Whole House Solar Generator EcoFlow Delta Pro 240v Review
Newer and more powerful solar generators and power stations are constantly coming out. This is wonderful news! The industry is catching up to what people want in an emergency backup power option.
The EcoFlow Delta Pro is one of those systems that has brought to the market things that we’ve never had before. 240v capability, auto transfer switch, charging from EV stations super-fast, and much more. We’ll go over all of those things here in this full review of the Delta Pro in a 120v and 240v configuration.
Are you looking to run your well pump, keep all of the food in the fridge and freezer cold, and even run some air conditioning during the extreme heat of the summer? The EcoFlow Delta Pro is fully capable of accomplishing this. But is it the right system for you to go with? Does it perform better than the Bluetti AC300? Will it outpower anything that the Renogy Lycan Power Box 5000 can do? By the end of this review, we’ll know for sure.
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The Delta Pro launched in early 2022, and when it launched it officially became the most powerful system on the market in terms of how much power it can continuously output. Using a pure sine wave inverter and a full 120v and 30a of power output, the Delta Pro can push out 3,600w non-stop for as long as the batteries and solar can last.
It is full of all the necessary outlets to run without any issues. With 4 house-style outlets (Nema 5-15R) to run appliances like fridges, freezers, lights, fans, chargers, microwaves, toasters, coffee makers, TVs, Wi-Fi, security systems, and much more. It is easy to run a power strip off of those 4 outlets as well if there are a lot of things you need to run. Each outlet is rated to push out up to 20a but cannot do more than 30a total from all of the outlets combined which is normal. 20a out of a single outlet is impressive and is the highest rated output for any Heavycap or Ultracap solar generator on the market.
It has a 30a RV plug (TT-30R) that is rated to a true 30a output. The Titan, MPS3K, and AC300 all have the same plug but are only rated to 25a output. Do you need 30a of real output? Probably not, but if you need it, it’s good to have it. Having run my Titan solar generator in my RV for over 2 years now I’ve never had a problem with having a 3,000w inverter.
Some would say that the 3,600w inverter is overkill and not necessary since most people have been very happy with 3,000w of output from other solar generators. But if you can have more power potential, why not have it?
It has four USB-A charging ports and two 100w USB-C ports for extra fast power to compatible devices. The DC outlets are pretty standard with one 12v/10a DC cigarette lighter style port and two 12v/3a 5521 ports. But there is now a 12v/30a Anderson Powerpole port which will be very good for people who need a lot of DC power for running things like HAM radios.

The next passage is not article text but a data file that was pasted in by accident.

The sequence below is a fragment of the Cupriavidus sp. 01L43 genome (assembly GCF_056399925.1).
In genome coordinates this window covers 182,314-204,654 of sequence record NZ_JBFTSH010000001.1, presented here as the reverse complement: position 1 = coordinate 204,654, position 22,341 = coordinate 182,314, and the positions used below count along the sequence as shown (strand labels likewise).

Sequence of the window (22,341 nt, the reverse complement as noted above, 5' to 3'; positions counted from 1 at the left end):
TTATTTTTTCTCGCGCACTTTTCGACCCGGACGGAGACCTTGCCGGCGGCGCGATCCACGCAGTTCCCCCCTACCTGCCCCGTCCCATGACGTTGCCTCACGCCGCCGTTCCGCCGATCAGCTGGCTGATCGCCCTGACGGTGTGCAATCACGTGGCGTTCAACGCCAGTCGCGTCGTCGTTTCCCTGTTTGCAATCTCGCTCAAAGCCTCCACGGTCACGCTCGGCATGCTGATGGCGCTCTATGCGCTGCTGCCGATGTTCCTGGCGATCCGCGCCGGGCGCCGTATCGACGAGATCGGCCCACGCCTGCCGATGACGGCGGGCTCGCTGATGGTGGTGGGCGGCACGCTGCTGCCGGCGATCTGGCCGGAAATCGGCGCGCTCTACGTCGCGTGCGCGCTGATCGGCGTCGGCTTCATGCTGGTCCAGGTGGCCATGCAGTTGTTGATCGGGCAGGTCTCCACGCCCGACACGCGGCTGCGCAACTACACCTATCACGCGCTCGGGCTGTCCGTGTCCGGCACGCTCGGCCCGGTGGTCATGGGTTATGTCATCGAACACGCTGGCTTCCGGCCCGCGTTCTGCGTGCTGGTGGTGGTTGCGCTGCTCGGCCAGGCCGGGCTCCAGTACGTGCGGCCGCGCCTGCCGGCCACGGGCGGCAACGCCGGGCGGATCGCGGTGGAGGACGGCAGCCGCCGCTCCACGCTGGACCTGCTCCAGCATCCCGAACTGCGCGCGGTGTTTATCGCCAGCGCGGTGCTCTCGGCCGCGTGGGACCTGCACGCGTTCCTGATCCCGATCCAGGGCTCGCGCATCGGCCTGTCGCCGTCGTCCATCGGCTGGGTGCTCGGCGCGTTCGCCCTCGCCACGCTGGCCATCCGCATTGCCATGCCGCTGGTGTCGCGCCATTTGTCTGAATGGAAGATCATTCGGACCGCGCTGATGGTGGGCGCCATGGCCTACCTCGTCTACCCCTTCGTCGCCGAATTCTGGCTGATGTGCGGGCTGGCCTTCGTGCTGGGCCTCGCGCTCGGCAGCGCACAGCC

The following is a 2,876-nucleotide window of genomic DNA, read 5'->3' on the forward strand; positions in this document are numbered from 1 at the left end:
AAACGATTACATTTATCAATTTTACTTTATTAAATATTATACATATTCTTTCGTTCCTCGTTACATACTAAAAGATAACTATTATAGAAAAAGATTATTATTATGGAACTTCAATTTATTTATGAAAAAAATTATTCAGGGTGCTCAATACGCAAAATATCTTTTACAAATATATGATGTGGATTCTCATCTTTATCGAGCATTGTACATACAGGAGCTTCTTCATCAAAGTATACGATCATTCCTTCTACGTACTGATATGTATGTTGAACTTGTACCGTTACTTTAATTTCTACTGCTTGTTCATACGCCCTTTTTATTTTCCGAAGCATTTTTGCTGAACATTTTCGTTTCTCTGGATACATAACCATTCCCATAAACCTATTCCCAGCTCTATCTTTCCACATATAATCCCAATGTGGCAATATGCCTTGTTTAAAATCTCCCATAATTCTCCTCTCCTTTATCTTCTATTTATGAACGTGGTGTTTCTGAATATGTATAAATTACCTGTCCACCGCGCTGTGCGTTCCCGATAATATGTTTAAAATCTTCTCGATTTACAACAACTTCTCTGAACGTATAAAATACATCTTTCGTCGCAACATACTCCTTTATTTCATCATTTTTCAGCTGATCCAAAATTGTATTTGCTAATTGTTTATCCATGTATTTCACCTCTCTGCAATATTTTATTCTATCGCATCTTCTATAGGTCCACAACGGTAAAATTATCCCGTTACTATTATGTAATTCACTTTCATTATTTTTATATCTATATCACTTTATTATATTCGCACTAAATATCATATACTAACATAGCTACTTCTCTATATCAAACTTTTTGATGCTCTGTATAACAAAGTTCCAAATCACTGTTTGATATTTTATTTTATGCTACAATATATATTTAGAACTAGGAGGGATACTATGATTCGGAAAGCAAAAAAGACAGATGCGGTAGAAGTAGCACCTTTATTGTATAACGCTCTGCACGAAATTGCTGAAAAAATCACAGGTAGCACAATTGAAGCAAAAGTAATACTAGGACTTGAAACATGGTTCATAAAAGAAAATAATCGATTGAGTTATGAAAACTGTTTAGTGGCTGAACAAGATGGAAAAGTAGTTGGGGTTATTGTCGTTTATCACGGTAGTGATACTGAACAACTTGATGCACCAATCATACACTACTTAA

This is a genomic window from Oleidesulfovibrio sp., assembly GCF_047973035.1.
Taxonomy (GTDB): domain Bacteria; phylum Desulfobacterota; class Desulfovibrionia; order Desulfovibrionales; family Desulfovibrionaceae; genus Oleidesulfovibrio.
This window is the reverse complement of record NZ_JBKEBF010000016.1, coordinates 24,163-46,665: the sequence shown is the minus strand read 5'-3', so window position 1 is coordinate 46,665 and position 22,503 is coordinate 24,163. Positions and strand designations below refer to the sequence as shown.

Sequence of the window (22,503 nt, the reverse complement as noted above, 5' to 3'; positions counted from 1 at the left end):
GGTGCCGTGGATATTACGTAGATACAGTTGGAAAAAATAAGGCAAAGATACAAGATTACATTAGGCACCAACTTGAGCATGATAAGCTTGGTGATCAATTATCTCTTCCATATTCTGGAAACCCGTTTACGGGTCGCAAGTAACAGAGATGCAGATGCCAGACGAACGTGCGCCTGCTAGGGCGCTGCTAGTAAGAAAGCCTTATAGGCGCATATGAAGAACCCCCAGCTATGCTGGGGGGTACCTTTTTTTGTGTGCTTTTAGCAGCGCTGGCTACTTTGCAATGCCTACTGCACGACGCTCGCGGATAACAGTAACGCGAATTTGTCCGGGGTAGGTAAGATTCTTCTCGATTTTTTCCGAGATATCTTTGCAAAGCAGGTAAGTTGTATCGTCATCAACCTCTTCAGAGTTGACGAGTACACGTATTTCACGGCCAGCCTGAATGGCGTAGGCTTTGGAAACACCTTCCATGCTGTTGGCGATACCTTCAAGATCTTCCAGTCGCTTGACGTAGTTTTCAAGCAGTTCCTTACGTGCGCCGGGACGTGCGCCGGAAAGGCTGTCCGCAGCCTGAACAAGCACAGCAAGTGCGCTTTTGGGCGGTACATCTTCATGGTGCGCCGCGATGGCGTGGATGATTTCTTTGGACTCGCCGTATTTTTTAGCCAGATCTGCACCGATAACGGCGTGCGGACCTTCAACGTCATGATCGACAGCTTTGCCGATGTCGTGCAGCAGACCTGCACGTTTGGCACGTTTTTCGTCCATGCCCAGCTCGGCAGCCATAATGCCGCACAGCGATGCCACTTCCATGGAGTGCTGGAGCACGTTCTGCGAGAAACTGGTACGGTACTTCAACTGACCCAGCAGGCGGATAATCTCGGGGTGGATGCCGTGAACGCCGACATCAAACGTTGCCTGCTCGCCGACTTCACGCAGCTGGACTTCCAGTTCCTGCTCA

The inverter will peak at 7,200w which makes it capable of running heavier equipment like air compressors, chop saws, and water pumps that have a really high starting wattage. Keep in mind that as a single Delta Pro unit, it cannot run a 240v well pump or any other 240v appliance. For that, two Delta Pros and a 240v Connection Hub are required.
It is possible to connect a single Delta Pro to an electrical panel but it will only supply power to one side of the electrical panel and only 120v power. Do not turn on any of the 240v breakers when only one Delta Pro is connected or it could cause damage to the device that uses 240v power and possibly the Delta Pro as well. I found for my electrical panel when I connect just one Delta Pro to my transfer switch that the right side of my panel has power and my left side does not.
My transfer switch is an SS2-50R connection, the connection types vary so be sure to identify which plug your transfer switch is.
This is hands down the best feature about the EcoFlow Delta Pro is that you can link two units together with the 240v Connection Hub and supply 240v power. Using the connection hub there is the option to use the L14-30R port and power something directly such as an electric dryer. Or it’s possible to take that and run it to a transfer switch and power an entire electrical panel up to 30a output at 240v.
When two Delta Pros are connected together, they can supply up to 7,200w of output power constantly through the large 4-prong plug on the 240v connection hub.
I personally chose to use my home transfer switch and use the proper cables to get my two Delta Pros connected to my household electrical panel. Keep in mind that it’s not possible to run any 240v equipment above 30a. Volts x Amps = Watts. 240v x 30a = 7,200w. Or it’s capable of still pushing out 120v and 30a from each unit which would total 120v and 60a for the 7,200w output.